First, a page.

Green Tomato Relish

easy green tomato relish

At the end of the season, there always seem to be green tomatoes left clinging to the vine. Over the weekend I went to my mom’s house on the shore to help ‘batten down the hatches’ before the hurricane. During summer, she had the most bountiful tomato plants with the sweetest tomatoes. But with a massive storm surge on the way, it was time to salvage what we could, and say goodbye to the plants.  So I came home with a pile of green tomatoes.

I spent Sunday night cooking up a storm, in preparation for the hurricane. As it turned out, we were extremely lucky and never lost power, but I had baked bread, tossed pasta salad, and made meatloaf. And I began the great  green-tomato-relish-experiment.  Not only had I never made green tomato relish, I had never even tasted green tomato relish.

It turns out that green tomato relish is really easy to make, and also really tasty.  However, after an evening of experimentation I determined that the type of vinegar is really key here.  Although many recipes call for cider vinegar, I really liked my batch with white balsamic best.  Of course, white balsamic is quite sweet, so you don’t need as much sugar as you might see in other green tomato relish recipes.

This relish is tangy and sweet and wonderful on meatloaf.  It also happens to be great on grilled cheese.  And I spooned a bit over my scrambled eggs this morning, which was lovely. Of course, it would be great on a hamburger or hot dog too!

I hope you all made it through the storm safe and sound!

Easy Green Tomato Relish

1/4 cup chopped onion

1/2 cup chopped red bell pepper

2 cloves garlic, chopped

1 tablespoon olive oil

2 cups chopped green tomatoes

2 cups white balsamic vinegar

1/2 cup of water

3 tablespoons sugar

salt and freshly ground black pepper to taste

In a saucepan, saute the onion, pepper and garlic in oil over medium heat until the vegetables are soft, about 5 minutes.  Add the tomatoes, the vinegar, the water and the sugar. Simmer gently over medium heat until most of the liquid has evaporated – about 20 minutes (plus or minus depending on your tomatoes). Add the salt and pepper to taste.  Cool the relish and serve or store in the fridge for up to a week.

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Published in: on October 30, 2012 at 6:44 pm  Comments (8)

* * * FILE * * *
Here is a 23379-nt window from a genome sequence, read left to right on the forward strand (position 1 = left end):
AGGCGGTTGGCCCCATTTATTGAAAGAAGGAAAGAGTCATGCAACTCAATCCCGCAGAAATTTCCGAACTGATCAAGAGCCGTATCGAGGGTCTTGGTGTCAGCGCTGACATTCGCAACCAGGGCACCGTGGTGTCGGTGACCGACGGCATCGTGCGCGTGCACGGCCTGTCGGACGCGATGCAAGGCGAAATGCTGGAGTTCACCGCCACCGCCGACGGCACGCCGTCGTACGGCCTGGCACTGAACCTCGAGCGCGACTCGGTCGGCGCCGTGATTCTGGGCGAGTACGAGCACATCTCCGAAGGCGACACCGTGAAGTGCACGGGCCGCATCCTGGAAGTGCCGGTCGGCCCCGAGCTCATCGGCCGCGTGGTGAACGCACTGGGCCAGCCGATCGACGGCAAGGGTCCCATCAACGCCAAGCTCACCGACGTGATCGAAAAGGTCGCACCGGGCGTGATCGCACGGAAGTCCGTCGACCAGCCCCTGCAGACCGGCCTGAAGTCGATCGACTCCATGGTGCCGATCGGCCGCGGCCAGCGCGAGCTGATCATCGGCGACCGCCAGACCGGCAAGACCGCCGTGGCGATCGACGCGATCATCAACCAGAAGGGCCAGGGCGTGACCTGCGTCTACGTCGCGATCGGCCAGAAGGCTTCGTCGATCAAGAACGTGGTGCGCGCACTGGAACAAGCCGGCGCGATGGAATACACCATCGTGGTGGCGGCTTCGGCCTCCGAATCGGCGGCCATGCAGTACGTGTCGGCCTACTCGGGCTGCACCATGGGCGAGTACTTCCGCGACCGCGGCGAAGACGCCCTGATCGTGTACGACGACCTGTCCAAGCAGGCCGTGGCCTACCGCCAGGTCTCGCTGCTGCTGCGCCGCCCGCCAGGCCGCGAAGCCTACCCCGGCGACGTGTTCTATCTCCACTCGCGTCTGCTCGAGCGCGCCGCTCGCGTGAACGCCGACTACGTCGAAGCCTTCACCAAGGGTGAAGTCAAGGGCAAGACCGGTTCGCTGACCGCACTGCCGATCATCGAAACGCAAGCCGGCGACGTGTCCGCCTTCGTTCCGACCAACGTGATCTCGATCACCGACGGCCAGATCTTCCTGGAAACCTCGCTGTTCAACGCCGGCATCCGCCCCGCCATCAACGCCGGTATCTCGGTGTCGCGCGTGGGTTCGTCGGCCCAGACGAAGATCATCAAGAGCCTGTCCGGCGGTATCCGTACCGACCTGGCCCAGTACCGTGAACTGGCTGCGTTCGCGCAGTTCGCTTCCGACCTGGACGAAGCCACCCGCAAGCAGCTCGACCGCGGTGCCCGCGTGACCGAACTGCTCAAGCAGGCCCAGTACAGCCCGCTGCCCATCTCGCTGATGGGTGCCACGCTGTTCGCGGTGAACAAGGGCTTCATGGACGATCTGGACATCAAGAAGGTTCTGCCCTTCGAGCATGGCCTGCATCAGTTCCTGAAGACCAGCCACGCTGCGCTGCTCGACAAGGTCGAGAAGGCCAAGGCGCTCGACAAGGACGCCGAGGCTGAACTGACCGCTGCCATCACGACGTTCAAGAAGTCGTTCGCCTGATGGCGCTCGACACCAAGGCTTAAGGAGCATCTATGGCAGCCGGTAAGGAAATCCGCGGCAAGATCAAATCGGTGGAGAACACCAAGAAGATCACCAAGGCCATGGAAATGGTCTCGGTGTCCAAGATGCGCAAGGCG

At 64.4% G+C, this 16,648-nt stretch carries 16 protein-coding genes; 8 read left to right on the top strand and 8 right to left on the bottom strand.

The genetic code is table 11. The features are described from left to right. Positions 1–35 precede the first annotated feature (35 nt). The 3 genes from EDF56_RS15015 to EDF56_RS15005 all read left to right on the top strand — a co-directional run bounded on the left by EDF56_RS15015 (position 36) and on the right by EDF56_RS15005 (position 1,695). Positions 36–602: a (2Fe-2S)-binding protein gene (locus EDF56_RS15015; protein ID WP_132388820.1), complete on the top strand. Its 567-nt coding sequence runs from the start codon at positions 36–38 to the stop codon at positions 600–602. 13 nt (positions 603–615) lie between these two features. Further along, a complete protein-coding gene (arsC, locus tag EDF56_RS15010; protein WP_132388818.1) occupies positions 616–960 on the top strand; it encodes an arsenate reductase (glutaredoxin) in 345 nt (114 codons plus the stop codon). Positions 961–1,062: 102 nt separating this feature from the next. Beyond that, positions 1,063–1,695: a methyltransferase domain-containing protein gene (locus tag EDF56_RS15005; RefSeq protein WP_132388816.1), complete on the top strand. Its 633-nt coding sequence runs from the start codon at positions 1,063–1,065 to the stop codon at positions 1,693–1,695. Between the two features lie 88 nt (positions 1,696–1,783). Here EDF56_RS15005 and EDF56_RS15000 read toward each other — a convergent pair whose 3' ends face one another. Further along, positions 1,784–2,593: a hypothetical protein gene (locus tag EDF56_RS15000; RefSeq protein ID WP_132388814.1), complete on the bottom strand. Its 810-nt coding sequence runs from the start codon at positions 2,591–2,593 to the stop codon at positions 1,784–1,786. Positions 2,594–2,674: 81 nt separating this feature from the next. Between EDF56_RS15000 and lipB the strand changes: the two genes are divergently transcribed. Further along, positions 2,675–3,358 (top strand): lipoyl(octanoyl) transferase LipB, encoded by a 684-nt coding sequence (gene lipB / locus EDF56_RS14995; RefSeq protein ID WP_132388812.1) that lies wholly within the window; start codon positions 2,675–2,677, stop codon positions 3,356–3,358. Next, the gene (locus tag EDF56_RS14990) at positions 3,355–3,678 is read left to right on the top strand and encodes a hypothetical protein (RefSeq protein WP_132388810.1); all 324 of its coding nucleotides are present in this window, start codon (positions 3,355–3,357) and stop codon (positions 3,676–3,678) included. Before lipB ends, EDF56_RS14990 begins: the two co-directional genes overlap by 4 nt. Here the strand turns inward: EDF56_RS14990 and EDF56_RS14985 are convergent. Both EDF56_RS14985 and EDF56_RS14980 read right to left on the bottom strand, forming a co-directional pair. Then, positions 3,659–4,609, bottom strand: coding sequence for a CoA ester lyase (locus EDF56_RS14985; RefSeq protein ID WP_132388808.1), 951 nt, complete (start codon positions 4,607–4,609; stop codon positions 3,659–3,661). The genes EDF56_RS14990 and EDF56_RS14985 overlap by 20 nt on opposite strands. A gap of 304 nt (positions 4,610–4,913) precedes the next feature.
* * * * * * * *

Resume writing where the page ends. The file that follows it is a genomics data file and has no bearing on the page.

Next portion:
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Beef, Orzo, and Herb Stuffed Peppers

greek stufed bell pepper

I love fresh herbs, but I realized the other night that my thinking about herb usage has been a bit narrow. Sure, I pair fresh basil with ripe tomatoes, rub roasted chicken with thyme, and top fish tacos with cilantro.  I toss fresh chopped mint with berries, infuse it into chocolate mousse, and use it to garnish lemon tarts. But until now, I have rarely used mint in savory dishes.

I know, I know… you’ve been making lovely minted pea salads for years, and enjoying mint pesto on your lamb kebabs  as long as you can remember.  But it would seem that I’ve had a mint mental block.

I’ve long reserved mint for dessert. But no longer. The background of fresh mint in these stuffed peppers is surprising, but fits so naturally with the rich, meaty filling.  Neither frosty nor sweet, the mint here simply adds an herbacious intensity that brings these peppers to life. 

beef and mint stuffed pepper

I’ve made stuffed peppers before, this lentil stuffed version, in particular, is a favorite. When I posted those lentil and rice stuffed peppers, I was yearning for a healthy, filling meal that would reheat well from my lunch box. These beef, orzo, and herb stuffed peppers are just as nutritious, filling, and portable. And while the bell peppers in my garden are still quite tiny, this would be a wonderful way to use up garden surplus. It is most certainly a great way to put some of that mint overtaking your garden to work on your table.

These peppers have a whisper of Greek influence, but you could substitute a bit of lamb in for the beef, and add a drizzle of good olive oil to pump up the mediterranean flavor. I served my peppers with a dollop of sour cream, but a bit of tzaziki would add both creaminess and additional flavor.